MINNEAPOLIS -- Leo Padron never had any intention of jumping
In his early 20's, he got a hold of his grandfather's non-working watch from the 1960's and that's when it began.
"I tried to work on it. I didn't know what I was doing, I messed it up and put it back in the drawer then revisited it years later," Padron said.
He got the watch working and he was hooked.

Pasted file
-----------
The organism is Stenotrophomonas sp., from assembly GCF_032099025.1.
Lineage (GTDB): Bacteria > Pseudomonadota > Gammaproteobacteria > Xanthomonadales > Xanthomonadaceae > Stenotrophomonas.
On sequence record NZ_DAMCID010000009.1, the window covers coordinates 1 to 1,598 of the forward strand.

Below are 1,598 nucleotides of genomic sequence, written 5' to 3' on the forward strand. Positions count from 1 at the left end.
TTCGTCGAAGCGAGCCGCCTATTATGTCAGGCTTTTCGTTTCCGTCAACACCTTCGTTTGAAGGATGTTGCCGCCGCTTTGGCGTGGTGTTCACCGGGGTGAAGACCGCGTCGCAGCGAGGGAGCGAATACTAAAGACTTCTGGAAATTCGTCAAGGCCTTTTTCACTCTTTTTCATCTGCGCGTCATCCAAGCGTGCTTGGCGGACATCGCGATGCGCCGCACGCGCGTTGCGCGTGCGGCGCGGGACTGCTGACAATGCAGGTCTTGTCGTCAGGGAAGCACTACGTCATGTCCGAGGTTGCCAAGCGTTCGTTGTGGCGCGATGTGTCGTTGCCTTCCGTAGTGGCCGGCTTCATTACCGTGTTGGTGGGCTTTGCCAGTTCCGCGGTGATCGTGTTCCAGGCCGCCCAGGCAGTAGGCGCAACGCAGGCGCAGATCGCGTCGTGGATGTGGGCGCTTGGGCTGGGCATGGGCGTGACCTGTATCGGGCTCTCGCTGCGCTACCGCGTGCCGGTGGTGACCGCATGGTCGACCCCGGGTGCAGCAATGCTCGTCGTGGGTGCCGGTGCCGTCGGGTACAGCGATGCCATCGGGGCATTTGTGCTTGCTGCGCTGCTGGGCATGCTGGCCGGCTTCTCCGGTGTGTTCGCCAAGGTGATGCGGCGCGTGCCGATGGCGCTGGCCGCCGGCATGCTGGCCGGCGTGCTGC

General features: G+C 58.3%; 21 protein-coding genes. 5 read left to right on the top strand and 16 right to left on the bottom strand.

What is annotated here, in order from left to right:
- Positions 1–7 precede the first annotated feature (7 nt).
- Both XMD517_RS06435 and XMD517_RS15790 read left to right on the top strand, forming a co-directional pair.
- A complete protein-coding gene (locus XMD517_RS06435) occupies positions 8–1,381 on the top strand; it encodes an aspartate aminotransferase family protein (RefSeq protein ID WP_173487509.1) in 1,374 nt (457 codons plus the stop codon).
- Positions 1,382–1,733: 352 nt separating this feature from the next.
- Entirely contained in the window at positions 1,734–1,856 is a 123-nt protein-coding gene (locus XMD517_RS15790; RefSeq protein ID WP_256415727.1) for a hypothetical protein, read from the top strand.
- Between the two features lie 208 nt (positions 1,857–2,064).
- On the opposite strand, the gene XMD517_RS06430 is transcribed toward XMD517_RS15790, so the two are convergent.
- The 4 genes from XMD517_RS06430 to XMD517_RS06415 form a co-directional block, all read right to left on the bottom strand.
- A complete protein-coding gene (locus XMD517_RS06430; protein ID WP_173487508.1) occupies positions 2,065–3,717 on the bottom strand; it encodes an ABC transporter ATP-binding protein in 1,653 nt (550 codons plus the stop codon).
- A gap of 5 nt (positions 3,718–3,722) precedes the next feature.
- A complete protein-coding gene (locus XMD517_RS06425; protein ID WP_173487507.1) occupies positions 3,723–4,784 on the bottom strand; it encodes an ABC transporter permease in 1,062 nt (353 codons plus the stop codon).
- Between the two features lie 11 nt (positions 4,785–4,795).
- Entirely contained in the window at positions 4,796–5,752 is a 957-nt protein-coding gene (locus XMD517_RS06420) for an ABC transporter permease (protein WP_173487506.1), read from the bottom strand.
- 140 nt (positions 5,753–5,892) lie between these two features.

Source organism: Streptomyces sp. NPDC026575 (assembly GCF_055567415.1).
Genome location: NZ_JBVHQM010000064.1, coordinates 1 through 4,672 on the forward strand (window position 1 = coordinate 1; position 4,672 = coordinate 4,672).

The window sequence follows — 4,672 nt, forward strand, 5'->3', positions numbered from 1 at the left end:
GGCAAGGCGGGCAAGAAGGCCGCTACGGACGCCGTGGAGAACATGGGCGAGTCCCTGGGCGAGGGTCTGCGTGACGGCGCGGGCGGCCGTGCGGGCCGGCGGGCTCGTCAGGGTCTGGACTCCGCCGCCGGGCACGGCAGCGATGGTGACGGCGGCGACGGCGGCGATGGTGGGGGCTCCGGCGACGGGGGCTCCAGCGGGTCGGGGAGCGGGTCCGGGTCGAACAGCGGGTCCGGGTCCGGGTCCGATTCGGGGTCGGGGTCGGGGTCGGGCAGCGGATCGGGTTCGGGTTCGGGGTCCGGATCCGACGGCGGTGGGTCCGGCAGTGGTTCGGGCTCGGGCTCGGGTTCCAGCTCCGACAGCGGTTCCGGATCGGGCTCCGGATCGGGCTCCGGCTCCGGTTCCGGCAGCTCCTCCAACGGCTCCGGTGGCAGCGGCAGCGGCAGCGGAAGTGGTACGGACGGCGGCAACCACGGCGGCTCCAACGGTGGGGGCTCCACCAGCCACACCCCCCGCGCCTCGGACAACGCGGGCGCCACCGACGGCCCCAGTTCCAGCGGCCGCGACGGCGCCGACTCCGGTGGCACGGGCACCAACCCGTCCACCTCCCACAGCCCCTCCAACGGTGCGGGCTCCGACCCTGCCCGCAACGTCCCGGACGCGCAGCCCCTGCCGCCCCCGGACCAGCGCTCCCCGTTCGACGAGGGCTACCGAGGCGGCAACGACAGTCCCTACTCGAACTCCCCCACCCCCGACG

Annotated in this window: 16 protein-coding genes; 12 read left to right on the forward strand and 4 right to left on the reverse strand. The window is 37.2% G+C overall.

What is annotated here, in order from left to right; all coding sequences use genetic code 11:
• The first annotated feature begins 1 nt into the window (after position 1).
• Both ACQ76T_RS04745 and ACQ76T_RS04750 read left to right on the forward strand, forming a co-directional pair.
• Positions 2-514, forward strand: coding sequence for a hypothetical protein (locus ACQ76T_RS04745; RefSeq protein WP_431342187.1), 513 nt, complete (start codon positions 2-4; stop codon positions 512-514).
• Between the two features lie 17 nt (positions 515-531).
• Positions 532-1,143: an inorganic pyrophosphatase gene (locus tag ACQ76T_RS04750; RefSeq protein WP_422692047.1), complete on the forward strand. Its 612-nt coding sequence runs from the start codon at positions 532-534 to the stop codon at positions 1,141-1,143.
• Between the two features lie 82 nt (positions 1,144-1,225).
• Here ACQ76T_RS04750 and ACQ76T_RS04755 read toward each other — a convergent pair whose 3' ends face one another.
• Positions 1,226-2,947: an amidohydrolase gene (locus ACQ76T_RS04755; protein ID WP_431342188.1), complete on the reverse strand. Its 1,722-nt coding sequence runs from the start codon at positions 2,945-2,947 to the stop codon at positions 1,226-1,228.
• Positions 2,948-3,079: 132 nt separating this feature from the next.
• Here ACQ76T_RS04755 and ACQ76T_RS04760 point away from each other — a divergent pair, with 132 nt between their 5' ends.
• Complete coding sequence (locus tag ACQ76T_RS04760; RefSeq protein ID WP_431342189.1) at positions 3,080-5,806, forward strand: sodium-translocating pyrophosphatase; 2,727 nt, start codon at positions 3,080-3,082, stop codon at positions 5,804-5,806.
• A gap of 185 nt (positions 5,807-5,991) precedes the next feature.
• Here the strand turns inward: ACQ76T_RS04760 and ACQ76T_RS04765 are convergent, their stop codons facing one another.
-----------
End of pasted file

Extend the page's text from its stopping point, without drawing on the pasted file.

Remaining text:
"That was the springboard to get me excited about it. That is how somebody from software design becomes a watch maker."
His watches are designed and hand assembled in his shop in northeast Minneapolis. Leo says he can crank out assembling four to five watches a day.
He started the company in 2011 and has become profitable and hopes to expand, but for now he likes to keep things small.
"I try to limit my builds per day because of quality," he said.